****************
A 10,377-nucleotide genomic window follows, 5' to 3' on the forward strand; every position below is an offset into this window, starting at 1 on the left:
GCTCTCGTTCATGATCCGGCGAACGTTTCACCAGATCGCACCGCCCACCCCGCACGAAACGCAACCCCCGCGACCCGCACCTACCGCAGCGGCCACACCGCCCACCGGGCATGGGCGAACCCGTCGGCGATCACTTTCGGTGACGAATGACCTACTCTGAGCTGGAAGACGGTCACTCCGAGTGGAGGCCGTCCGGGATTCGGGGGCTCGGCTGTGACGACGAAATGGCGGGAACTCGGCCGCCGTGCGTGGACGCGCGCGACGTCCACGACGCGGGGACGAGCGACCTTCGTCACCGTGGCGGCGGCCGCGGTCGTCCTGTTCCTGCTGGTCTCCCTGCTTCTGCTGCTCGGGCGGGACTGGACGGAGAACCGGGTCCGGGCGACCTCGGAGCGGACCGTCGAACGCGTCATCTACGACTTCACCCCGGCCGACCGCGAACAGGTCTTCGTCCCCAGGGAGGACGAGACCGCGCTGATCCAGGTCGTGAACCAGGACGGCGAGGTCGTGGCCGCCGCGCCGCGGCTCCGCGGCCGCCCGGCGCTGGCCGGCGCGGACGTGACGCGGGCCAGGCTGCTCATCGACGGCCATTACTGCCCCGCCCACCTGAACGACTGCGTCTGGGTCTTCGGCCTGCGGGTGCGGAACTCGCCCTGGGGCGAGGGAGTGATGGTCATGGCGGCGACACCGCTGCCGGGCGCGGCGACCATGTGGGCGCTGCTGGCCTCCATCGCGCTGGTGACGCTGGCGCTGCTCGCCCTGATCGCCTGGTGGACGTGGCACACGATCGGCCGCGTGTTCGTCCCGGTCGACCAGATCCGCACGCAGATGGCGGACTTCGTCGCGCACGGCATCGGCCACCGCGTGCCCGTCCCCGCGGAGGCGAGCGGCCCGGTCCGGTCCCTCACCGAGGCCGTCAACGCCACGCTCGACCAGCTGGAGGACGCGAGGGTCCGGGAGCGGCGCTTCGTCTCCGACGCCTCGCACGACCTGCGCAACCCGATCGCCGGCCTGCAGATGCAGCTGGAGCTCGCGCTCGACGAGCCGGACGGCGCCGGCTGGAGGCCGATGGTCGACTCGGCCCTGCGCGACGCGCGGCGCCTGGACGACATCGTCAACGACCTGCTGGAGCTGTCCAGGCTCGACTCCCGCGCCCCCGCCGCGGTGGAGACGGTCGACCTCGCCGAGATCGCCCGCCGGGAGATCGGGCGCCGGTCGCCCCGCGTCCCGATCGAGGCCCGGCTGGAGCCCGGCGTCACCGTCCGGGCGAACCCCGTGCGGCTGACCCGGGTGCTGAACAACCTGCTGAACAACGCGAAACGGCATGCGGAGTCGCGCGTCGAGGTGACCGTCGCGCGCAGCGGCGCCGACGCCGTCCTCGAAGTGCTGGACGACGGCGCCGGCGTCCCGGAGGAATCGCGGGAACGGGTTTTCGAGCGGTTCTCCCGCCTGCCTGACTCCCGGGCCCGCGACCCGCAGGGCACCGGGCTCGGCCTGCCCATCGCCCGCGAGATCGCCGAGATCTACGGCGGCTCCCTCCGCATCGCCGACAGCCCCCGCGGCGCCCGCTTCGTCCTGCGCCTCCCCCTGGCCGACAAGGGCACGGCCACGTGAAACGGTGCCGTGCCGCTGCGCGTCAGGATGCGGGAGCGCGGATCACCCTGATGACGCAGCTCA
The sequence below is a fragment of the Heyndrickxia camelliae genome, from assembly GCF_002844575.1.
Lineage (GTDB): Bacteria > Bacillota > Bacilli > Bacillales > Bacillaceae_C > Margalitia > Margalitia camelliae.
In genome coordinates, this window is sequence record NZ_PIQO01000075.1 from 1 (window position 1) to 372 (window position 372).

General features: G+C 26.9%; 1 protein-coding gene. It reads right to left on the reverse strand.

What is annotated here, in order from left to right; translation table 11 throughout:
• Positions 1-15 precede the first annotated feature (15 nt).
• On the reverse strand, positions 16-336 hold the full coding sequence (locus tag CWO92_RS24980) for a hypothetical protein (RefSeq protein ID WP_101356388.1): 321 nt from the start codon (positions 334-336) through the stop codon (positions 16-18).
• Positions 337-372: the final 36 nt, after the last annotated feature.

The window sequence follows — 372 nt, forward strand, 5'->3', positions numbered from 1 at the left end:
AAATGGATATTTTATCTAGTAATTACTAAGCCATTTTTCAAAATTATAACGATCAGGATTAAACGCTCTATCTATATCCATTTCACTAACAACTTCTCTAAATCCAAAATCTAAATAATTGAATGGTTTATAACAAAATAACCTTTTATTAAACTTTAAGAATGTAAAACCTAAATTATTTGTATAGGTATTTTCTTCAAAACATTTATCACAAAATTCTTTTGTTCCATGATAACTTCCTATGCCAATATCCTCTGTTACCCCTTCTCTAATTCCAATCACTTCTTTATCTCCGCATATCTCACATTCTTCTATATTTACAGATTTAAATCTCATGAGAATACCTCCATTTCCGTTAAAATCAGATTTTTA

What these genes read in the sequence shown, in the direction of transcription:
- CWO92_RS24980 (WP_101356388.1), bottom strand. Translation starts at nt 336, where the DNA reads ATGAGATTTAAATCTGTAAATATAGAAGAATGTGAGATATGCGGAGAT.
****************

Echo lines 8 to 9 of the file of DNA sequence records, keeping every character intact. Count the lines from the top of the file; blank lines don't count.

• Positions 1-15 precede the first annotated feature (15 nt).
• On the reverse strand, positions 16-336 hold the full coding sequence (locus tag CWO92_RS24980) for a hypothetical protein (RefSeq protein ID WP_101356388.1): 321 nt from the start codon (positions 334-336) through the stop codon (positions 16-18).